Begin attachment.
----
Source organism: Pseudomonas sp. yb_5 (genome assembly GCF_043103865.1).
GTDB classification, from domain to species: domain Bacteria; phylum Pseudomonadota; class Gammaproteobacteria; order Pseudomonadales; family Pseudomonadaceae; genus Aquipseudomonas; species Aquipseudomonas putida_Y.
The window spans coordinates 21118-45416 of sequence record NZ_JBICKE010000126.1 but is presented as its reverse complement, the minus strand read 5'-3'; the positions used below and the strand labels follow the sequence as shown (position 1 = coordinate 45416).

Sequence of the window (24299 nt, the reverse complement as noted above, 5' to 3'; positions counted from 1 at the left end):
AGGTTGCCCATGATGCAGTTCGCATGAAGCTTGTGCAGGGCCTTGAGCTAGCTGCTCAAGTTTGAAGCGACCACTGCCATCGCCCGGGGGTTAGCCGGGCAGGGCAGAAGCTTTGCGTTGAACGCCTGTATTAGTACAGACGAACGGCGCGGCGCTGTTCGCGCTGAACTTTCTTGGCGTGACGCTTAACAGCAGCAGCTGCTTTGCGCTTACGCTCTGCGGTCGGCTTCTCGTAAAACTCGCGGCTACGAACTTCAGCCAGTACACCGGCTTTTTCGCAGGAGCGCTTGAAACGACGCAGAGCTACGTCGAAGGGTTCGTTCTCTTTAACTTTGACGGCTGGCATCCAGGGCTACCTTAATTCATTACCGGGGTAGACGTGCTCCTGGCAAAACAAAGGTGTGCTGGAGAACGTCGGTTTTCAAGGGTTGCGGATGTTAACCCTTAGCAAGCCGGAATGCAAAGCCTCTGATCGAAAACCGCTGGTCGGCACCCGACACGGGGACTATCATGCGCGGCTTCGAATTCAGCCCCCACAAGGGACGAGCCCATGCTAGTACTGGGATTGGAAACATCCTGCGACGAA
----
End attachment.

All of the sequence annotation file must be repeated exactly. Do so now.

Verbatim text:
Source organism: Pseudomonas sp. yb_5 (genome assembly GCF_043103865.1).
GTDB classification, from domain to species: domain Bacteria; phylum Pseudomonadota; class Gammaproteobacteria; order Pseudomonadales; family Pseudomonadaceae; genus Aquipseudomonas; species Aquipseudomonas putida_Y.
The window spans coordinates 21118-45416 of sequence record NZ_JBICKE010000126.1 but is presented as its reverse complement, the minus strand read 5'-3'; the positions used below and the strand labels follow the sequence as shown (position 1 = coordinate 45416).

Sequence of the window (24299 nt, the reverse complement as noted above, 5' to 3'; positions counted from 1 at the left end):
AGGTTGCCCATGATGCAGTTCGCATGAAGCTTGTGCAGGGCCTTGAGCTAGCTGCTCAAGTTTGAAGCGACCACTGCCATCGCCCGGGGGTTAGCCGGGCAGGGCAGAAGCTTTGCGTTGAACGCCTGTATTAGTACAGACGAACGGCGCGGCGCTGTTCGCGCTGAACTTTCTTGGCGTGACGCTTAACAGCAGCAGCTGCTTTGCGCTTACGCTCTGCGGTCGGCTTCTCGTAAAACTCGCGGCTACGAACTTCAGCCAGTACACCGGCTTTTTCGCAGGAGCGCTTGAAACGACGCAGAGCTACGTCGAAGGGTTCGTTCTCTTTAACTTTGACGGCTGGCATCCAGGGCTACCTTAATTCATTACCGGGGTAGACGTGCTCCTGGCAAAACAAAGGTGTGCTGGAGAACGTCGGTTTTCAAGGGTTGCGGATGTTAACCCTTAGCAAGCCGGAATGCAAAGCCTCTGATCGAAAACCGCTGGTCGGCACCCGACACGGGGACTATCATGCGCGGCTTCGAATTCAGCCCCCACAAGGGACGAGCCCATGCTAGTACTGGGATTGGAAACATCCTGCGACGAA